Julian Ovenden

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BIO

Julian Ovenden is not who you think he is. Sure, you’ll have seen him a lot on television including Foyle’s War and as the scheming Charles Blake in Downton Abbey, but his new album, Be My Love (released April 22nd on East West Records), is the culmination of 33 years of musical training.

Based on his love of great American composers and lyricists of the first half of the 20th Century, the album includes works from Irving Berlin, George Gershwin, Cole Porter, Harold Arlen, and the great partnerships of Rodgers & Hammerstein and Rodgers & Hart. What all these names have in common are that they hark to an era when the lyrics were as important as the music.

From Irving Berlin’s 1923 composition “What’ll I Do” to Shirley Horn’s classic 1992 “Here’s To Life”, sometimes alongside an orchestra, sometimes alongside a big band or sometimes alongside just a piano, the record is underpinned by a voice brimming with joy, hurt and passion.

It’s in the tradition of Michael Buble, Harry Connick Jr and the great standards singers of any era, but as Julian explains, “it’s a marriage of old and new. I respect these songs, but they’re done with a fresh, dynamic sensibility.”

Be My Love was recorded at the legendary Ocean Way Studios in Los Angeles, where the walls are adorned with photos of the giants who recorded there: Sammy Davis Jr, Ray Charles, Frank Sinatra, Dean Martin.

“It was terrifying,” chuckles Julian. “But I like being scared and I like being out of my comfort zone. The place hasn’t really changed since the ‘50s. There’s real magic in that room.”

Nick Patrick, who produced the best-selling If I Can Dream: Elvis Presley With The Royal Philharmonic Orchestra, met Julian on the Downton Abbey Christmas album and the pair were reunited on Be My Love. Julian knew exactly which songs he wanted to breathe new life into. This resulted in the songs being recorded over one heady week with musicians and singer in the same room at the same time, face to face, the way it used to be.

Serendipitously, the songs fell into a three-section narrative, reminiscent of the great Sinatra albums. First comes the giddy joy of new love; then the heartbreak of love turning sour and, finally, the acceptance that what happened was good and it’s time to move on.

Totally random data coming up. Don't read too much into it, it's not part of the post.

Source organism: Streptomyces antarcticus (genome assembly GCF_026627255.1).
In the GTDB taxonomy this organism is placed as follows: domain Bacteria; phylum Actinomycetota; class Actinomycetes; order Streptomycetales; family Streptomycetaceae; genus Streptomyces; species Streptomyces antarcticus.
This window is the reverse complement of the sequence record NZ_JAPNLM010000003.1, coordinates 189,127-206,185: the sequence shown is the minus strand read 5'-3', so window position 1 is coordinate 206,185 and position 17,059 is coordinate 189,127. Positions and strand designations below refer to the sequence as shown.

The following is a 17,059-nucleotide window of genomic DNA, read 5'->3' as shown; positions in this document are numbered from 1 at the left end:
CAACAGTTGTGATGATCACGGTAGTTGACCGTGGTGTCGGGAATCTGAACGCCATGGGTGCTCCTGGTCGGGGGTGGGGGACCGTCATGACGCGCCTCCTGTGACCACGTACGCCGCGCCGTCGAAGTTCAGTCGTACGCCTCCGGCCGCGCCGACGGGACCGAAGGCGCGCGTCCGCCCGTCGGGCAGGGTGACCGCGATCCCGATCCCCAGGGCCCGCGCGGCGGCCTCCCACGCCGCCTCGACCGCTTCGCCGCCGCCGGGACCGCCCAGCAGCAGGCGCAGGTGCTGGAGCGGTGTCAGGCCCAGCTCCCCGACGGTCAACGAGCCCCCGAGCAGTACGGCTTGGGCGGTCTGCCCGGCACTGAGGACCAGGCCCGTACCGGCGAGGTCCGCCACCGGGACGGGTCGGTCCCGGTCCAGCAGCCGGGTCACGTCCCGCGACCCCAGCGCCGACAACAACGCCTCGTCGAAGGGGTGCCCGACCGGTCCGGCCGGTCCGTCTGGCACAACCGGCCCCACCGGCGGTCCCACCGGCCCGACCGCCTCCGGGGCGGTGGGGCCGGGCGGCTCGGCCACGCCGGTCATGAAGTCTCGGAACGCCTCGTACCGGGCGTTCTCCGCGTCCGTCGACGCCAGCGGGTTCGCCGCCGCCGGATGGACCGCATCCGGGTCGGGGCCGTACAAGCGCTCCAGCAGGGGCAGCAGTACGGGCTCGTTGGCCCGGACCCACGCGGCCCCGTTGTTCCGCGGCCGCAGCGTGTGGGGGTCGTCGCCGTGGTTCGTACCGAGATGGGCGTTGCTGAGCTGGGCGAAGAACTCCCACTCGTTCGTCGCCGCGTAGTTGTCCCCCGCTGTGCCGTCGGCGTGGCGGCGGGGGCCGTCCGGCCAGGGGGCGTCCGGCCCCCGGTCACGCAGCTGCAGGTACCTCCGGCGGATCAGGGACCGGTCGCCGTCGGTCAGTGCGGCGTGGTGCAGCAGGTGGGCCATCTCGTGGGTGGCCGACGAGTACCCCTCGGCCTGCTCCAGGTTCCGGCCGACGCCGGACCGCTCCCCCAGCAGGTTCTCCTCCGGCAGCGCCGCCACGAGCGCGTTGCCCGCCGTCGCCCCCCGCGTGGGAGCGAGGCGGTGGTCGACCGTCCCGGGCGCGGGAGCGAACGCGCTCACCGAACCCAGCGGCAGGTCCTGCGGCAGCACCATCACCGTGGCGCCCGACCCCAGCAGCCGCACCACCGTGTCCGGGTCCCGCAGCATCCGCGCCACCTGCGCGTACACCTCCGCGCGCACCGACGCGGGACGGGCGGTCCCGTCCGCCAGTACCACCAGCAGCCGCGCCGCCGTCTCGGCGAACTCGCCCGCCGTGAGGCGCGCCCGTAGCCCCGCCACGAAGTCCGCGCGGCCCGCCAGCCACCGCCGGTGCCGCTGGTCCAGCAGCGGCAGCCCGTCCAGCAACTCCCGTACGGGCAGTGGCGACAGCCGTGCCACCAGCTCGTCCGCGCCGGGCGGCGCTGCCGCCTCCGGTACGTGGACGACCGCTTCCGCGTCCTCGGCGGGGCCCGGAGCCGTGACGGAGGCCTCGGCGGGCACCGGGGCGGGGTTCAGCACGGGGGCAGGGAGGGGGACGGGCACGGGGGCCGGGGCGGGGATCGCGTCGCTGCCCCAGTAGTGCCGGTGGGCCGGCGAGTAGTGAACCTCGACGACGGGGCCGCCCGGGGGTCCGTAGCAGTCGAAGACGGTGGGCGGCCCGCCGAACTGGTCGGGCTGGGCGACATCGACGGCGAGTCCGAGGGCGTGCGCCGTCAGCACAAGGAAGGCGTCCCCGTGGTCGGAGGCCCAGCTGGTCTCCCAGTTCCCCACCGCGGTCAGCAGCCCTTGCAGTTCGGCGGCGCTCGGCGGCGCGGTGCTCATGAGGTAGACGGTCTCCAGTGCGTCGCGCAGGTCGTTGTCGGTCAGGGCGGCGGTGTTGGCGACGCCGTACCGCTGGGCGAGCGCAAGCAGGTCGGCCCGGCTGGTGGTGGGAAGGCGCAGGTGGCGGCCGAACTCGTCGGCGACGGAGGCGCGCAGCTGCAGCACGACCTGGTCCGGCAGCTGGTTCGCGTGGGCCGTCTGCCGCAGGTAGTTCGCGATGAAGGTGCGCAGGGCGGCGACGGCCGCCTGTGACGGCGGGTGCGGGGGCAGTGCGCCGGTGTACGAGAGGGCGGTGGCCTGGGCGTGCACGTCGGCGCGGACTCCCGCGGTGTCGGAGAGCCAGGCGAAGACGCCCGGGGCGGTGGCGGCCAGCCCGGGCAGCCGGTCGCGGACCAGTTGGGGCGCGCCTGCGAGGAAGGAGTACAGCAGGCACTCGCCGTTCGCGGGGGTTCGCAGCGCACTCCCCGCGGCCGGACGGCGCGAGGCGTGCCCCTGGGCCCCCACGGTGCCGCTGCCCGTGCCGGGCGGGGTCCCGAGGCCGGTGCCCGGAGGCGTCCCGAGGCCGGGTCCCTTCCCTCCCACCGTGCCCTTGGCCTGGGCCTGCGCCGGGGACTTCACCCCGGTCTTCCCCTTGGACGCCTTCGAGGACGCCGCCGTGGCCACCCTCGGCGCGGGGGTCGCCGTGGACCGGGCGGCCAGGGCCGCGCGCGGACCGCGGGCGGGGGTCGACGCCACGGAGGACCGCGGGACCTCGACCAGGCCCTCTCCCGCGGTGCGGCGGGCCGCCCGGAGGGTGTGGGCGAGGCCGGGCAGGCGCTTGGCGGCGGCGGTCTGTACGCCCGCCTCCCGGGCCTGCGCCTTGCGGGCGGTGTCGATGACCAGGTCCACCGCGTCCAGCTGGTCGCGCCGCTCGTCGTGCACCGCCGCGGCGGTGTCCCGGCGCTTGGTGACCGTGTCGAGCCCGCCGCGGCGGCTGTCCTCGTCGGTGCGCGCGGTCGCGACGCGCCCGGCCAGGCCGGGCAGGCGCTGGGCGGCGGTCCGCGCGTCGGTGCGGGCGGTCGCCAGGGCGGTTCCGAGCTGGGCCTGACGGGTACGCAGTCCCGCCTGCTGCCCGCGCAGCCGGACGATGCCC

“I wanted songs that moved me,” he explains. “If I can connect to a song as a person and as an artist, it works for me.”

Made famous by Mario Lanza in 1950, the title track encapsulates the album. “I’ve always loved its honesty and openness. It’s a direct invitation to the world I want the album to create. A world that is romantic, deeply felt, but has a feeling of escapism and fantasy. It’s exciting, alluring and seductive, but it’s personal, intimate and connected too.”

Julian Ovenden is more than equipped to make this type of record. From the moment the son of a preacher man (and now the husband of soprano Kate Royal), was enrolled as a chorister at the renowned St Paul’s Cathedral, music has been his life.  There, he honed his skills and began the daily two-hour practice sessions which continue to this day. “To me it’s like cleaning my teeth, or walking the dog. Back then, it was full-on: when other schools had broken up, we were still there singing, even on Christmas Day. You’re either going to do it forever, or never do it again.”

Needless to say, Julian loved it forever and, when he was given the key to St Paul’s Cathedral, he spent nights there, on his own, playing the cathedral’s organ. “It made such a racket,” he smiles. “but nobody heard me. At least, I don’t think they did.” Such were his skills that they earned him a music scholarship to Eton and, then, another scholarship to New College Oxford.

After Oxford, unsure of where to go, acting called and these days he’s neither a singing actor nor an acting singer. Instead, he’s a singer and an actor. His love of singing has taken him all over the world to prestigious venues such as Carnegie Hall and Lincoln Centre in New York, the Royal Opera House, the Chatelet in Paris, the Royal Festival Hall, the Royal Albert Hall, on Broadway and in the West End. He’s also regularly collaborated and performed with the celebrated John Wilson Orchestra as well as musicians including Alison Balsom and Michel Legrand.

“With my music, if I can in some way affect people, that’s enough.”